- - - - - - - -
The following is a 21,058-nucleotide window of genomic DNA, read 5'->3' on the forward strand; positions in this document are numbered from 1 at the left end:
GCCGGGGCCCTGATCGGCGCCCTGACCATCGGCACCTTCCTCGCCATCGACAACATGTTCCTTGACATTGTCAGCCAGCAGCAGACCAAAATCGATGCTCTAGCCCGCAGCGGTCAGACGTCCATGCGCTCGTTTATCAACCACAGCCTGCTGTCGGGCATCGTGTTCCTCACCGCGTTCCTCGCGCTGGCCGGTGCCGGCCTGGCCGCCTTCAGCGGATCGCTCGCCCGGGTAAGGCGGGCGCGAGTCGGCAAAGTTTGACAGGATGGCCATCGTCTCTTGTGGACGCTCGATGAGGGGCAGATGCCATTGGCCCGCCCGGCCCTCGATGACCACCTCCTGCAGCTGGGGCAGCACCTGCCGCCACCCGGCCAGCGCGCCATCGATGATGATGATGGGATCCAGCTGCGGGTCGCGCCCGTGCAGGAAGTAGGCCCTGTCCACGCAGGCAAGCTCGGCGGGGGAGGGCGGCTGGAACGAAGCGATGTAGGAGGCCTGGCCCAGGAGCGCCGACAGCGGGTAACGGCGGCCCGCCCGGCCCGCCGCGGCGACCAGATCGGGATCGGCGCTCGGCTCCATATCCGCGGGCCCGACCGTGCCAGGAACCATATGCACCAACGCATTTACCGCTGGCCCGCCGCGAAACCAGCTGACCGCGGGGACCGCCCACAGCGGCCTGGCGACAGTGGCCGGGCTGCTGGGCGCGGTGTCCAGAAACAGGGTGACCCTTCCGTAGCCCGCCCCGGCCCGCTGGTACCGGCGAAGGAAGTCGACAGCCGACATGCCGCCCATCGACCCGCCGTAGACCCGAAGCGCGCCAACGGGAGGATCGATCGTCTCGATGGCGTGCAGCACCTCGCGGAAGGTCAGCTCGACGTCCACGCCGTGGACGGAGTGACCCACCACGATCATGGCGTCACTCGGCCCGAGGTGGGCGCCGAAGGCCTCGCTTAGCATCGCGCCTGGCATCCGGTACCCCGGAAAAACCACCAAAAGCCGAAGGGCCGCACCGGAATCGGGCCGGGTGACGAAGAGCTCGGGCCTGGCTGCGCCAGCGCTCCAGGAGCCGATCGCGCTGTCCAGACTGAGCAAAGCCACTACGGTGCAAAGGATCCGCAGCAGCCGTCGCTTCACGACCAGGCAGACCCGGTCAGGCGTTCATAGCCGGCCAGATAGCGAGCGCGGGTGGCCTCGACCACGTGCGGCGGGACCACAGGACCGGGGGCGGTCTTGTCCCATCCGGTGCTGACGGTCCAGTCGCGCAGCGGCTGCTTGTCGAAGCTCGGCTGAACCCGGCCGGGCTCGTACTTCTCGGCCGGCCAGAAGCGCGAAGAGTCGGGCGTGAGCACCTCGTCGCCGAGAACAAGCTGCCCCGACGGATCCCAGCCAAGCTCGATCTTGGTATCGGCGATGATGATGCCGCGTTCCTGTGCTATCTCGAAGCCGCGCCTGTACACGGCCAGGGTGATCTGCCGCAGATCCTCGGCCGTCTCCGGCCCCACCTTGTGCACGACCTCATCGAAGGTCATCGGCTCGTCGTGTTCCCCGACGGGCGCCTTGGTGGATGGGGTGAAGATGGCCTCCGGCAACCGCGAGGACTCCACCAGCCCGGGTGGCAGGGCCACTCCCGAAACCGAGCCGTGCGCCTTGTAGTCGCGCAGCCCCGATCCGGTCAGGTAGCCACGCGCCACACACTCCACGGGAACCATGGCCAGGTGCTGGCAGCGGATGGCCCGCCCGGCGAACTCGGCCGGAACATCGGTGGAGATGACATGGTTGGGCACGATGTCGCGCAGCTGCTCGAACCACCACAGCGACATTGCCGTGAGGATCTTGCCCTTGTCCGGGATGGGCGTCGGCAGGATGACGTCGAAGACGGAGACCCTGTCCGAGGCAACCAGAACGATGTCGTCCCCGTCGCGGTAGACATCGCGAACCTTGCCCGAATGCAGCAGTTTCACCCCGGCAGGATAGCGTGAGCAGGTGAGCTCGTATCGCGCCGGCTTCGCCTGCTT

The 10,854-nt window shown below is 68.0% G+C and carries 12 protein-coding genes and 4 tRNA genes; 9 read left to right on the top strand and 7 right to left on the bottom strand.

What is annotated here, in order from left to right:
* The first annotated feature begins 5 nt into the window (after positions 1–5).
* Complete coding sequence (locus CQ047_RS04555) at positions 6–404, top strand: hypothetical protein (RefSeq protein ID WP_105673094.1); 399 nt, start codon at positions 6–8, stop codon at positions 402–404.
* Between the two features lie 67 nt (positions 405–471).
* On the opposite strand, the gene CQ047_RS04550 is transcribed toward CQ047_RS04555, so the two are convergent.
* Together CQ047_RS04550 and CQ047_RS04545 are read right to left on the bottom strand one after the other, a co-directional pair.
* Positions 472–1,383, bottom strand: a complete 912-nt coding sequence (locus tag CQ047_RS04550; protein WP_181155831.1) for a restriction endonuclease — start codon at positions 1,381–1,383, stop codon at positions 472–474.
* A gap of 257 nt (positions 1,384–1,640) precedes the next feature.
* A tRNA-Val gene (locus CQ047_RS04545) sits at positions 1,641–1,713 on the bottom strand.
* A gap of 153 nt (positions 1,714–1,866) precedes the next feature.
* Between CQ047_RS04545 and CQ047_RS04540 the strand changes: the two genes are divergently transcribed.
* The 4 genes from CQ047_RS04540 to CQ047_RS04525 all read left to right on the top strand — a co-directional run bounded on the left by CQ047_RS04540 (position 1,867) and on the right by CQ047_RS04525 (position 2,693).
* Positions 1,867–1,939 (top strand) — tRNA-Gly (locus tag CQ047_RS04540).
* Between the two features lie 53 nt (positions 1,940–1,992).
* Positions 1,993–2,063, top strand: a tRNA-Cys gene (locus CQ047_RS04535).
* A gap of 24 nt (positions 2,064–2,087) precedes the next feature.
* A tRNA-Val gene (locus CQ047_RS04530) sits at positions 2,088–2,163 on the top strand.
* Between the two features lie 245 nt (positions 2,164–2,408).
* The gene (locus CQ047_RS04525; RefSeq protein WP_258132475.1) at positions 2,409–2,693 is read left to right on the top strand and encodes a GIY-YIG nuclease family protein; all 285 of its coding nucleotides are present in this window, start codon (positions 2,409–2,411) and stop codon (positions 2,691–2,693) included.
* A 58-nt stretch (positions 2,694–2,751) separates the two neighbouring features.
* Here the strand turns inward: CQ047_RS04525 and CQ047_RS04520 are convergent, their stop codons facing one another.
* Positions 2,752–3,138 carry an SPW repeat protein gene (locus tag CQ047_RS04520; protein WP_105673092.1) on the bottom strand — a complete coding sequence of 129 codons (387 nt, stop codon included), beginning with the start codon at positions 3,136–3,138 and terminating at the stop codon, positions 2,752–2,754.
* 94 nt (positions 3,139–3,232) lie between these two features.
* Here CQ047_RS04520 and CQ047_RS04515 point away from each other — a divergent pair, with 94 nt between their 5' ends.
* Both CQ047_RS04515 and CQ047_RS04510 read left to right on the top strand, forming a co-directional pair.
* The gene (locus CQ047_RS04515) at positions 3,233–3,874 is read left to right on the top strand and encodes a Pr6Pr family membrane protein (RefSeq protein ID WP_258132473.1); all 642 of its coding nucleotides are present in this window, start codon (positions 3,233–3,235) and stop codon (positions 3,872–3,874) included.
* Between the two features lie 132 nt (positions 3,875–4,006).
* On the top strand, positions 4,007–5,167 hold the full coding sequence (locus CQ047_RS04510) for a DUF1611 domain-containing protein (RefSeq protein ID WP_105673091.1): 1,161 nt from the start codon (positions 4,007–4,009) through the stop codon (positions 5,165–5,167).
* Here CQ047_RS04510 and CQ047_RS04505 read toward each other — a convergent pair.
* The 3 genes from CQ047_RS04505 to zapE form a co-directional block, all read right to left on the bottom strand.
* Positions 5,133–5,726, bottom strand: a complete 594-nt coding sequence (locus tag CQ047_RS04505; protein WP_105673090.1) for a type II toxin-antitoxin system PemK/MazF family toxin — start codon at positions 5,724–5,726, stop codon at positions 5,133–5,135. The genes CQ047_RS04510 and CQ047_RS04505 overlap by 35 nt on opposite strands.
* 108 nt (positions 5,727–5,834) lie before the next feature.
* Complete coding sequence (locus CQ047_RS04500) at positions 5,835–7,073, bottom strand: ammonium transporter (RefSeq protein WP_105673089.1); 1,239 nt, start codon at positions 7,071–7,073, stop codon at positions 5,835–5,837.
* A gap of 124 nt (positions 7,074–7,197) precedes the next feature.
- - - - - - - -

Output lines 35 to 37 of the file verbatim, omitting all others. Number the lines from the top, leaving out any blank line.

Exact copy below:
* 108 nt (positions 5,727–5,834) lie before the next feature.
* Complete coding sequence (locus CQ047_RS04500) at positions 5,835–7,073, bottom strand: ammonium transporter (RefSeq protein WP_105673089.1); 1,239 nt, start codon at positions 7,071–7,073, stop codon at positions 5,835–5,837.
* A gap of 124 nt (positions 7,074–7,197) precedes the next feature.